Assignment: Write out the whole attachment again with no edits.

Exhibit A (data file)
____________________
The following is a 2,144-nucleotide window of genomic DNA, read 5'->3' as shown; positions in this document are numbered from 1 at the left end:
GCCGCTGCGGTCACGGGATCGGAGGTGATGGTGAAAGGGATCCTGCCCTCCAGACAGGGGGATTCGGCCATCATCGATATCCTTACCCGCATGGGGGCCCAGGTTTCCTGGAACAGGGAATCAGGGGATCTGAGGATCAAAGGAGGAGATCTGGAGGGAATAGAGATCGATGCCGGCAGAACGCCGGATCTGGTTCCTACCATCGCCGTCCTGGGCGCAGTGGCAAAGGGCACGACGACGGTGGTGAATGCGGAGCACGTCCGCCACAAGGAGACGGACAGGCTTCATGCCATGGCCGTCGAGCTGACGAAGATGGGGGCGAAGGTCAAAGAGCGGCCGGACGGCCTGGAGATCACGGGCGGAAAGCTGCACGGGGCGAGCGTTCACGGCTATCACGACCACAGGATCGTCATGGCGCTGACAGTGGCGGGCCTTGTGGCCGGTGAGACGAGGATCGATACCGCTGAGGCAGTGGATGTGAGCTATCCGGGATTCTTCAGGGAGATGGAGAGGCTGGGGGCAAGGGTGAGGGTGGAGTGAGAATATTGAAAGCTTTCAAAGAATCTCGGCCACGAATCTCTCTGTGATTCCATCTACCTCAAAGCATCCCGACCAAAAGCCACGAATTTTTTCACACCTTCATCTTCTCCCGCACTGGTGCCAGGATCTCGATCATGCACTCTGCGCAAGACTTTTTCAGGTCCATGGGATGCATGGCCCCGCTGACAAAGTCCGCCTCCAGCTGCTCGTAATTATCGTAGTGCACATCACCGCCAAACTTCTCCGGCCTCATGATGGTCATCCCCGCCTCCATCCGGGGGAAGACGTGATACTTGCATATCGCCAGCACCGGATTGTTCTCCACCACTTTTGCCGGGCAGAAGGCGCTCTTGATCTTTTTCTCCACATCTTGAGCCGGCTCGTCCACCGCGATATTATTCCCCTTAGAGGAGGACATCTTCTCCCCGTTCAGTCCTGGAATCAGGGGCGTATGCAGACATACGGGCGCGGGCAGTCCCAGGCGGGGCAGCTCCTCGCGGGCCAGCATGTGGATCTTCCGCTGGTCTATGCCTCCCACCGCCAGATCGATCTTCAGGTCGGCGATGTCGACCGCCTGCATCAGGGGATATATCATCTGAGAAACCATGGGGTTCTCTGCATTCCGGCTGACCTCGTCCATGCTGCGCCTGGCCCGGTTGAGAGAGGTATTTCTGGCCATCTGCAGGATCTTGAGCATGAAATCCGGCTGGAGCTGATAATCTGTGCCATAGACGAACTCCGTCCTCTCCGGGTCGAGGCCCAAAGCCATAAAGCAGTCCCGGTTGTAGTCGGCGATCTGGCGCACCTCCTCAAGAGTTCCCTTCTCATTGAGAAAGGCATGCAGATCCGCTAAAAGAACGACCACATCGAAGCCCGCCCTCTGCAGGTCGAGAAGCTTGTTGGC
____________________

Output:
The following is a 2,144-nucleotide window of genomic DNA, read 5'->3' as shown; positions in this document are numbered from 1 at the left end:
GCCGCTGCGGTCACGGGATCGGAGGTGATGGTGAAAGGGATCCTGCCCTCCAGACAGGGGGATTCGGCCATCATCGATATCCTTACCCGCATGGGGGCCCAGGTTTCCTGGAACAGGGAATCAGGGGATCTGAGGATCAAAGGAGGAGATCTGGAGGGAATAGAGATCGATGCCGGCAGAACGCCGGATCTGGTTCCTACCATCGCCGTCCTGGGCGCAGTGGCAAAGGGCACGACGACGGTGGTGAATGCGGAGCACGTCCGCCACAAGGAGACGGACAGGCTTCATGCCATGGCCGTCGAGCTGACGAAGATGGGGGCGAAGGTCAAAGAGCGGCCGGACGGCCTGGAGATCACGGGCGGAAAGCTGCACGGGGCGAGCGTTCACGGCTATCACGACCACAGGATCGTCATGGCGCTGACAGTGGCGGGCCTTGTGGCCGGTGAGACGAGGATCGATACCGCTGAGGCAGTGGATGTGAGCTATCCGGGATTCTTCAGGGAGATGGAGAGGCTGGGGGCAAGGGTGAGGGTGGAGTGAGAATATTGAAAGCTTTCAAAGAATCTCGGCCACGAATCTCTCTGTGATTCCATCTACCTCAAAGCATCCCGACCAAAAGCCACGAATTTTTTCACACCTTCATCTTCTCCCGCACTGGTGCCAGGATCTCGATCATGCACTCTGCGCAAGACTTTTTCAGGTCCATGGGATGCATGGCCCCGCTGACAAAGTCCGCCTCCAGCTGCTCGTAATTATCGTAGTGCACATCACCGCCAAACTTCTCCGGCCTCATGATGGTCATCCCCGCCTCCATCCGGGGGAAGACGTGATACTTGCATATCGCCAGCACCGGATTGTTCTCCACCACTTTTGCCGGGCAGAAGGCGCTCTTGATCTTTTTCTCCACATCTTGAGCCGGCTCGTCCACCGCGATATTATTCCCCTTAGAGGAGGACATCTTCTCCCCGTTCAGTCCTGGAATCAGGGGCGTATGCAGACATACGGGCGCGGGCAGTCCCAGGCGGGGCAGCTCCTCGCGGGCCAGCATGTGGATCTTCCGCTGGTCTATGCCTCCCACCGCCAGATCGATCTTCAGGTCGGCGATGTCGACCGCCTGCATCAGGGGATATATCATCTGAGAAACCATGGGGTTCTCTGCATTCCGGCTGACCTCGTCCATGCTGCGCCTGGCCCGGTTGAGAGAGGTATTTCTGGCCATCTGCAGGATCTTGAGCATGAAATCCGGCTGGAGCTGATAATCTGTGCCATAGACGAACTCCGTCCTCTCCGGGTCGAGGCCCAAAGCCATAAAGCAGTCCCGGTTGTAGTCGGCGATCTGGCGCACCTCCTCAAGAGTTCCCTTCTCATTGAGAAAGGCATGCAGATCCGCTAAAAGAACGACCACATCGAAGCCCGCCCTCTGCAGGTCGAGAAGCTTGTTGGC